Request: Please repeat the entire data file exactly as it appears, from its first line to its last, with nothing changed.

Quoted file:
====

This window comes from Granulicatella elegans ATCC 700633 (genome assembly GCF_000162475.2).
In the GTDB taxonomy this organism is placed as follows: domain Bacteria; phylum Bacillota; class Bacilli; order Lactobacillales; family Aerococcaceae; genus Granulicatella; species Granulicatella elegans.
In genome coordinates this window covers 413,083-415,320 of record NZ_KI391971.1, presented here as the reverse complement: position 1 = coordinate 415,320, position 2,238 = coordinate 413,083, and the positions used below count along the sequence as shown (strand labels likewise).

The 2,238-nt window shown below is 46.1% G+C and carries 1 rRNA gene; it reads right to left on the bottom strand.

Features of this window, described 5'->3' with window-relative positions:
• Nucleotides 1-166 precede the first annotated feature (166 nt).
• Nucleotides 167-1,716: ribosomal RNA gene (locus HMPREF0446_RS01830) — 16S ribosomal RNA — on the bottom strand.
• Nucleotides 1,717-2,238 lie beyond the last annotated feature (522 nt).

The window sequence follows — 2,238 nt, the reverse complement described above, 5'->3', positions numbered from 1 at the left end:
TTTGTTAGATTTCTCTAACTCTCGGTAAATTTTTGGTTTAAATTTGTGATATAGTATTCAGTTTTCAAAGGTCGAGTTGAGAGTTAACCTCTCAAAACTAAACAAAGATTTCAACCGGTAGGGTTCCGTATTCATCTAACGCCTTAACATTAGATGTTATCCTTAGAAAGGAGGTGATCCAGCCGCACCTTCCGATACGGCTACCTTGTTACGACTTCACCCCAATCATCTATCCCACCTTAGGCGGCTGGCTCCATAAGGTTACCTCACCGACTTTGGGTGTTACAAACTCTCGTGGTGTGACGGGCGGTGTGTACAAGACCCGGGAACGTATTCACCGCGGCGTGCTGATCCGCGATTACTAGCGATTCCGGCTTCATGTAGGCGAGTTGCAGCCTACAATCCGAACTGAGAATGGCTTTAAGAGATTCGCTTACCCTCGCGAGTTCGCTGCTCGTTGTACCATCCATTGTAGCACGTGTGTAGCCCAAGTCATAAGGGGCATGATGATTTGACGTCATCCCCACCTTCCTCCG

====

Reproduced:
This window comes from Granulicatella elegans ATCC 700633 (genome assembly GCF_000162475.2).
In the GTDB taxonomy this organism is placed as follows: domain Bacteria; phylum Bacillota; class Bacilli; order Lactobacillales; family Aerococcaceae; genus Granulicatella; species Granulicatella elegans.
In genome coordinates this window covers 413,083-415,320 of record NZ_KI391971.1, presented here as the reverse complement: position 1 = coordinate 415,320, position 2,238 = coordinate 413,083, and the positions used below count along the sequence as shown (strand labels likewise).

The 2,238-nt window shown below is 46.1% G+C and carries 1 rRNA gene; it reads right to left on the bottom strand.

Features of this window, described 5'->3' with window-relative positions:
• Nucleotides 1-166 precede the first annotated feature (166 nt).
• Nucleotides 167-1,716: ribosomal RNA gene (locus HMPREF0446_RS01830) — 16S ribosomal RNA — on the bottom strand.
• Nucleotides 1,717-2,238 lie beyond the last annotated feature (522 nt).

The window sequence follows — 2,238 nt, the reverse complement described above, 5'->3', positions numbered from 1 at the left end:
TTTGTTAGATTTCTCTAACTCTCGGTAAATTTTTGGTTTAAATTTGTGATATAGTATTCAGTTTTCAAAGGTCGAGTTGAGAGTTAACCTCTCAAAACTAAACAAAGATTTCAACCGGTAGGGTTCCGTATTCATCTAACGCCTTAACATTAGATGTTATCCTTAGAAAGGAGGTGATCCAGCCGCACCTTCCGATACGGCTACCTTGTTACGACTTCACCCCAATCATCTATCCCACCTTAGGCGGCTGGCTCCATAAGGTTACCTCACCGACTTTGGGTGTTACAAACTCTCGTGGTGTGACGGGCGGTGTGTACAAGACCCGGGAACGTATTCACCGCGGCGTGCTGATCCGCGATTACTAGCGATTCCGGCTTCATGTAGGCGAGTTGCAGCCTACAATCCGAACTGAGAATGGCTTTAAGAGATTCGCTTACCCTCGCGAGTTCGCTGCTCGTTGTACCATCCATTGTAGCACGTGTGTAGCCCAAGTCATAAGGGGCATGATGATTTGACGTCATCCCCACCTTCCTCCG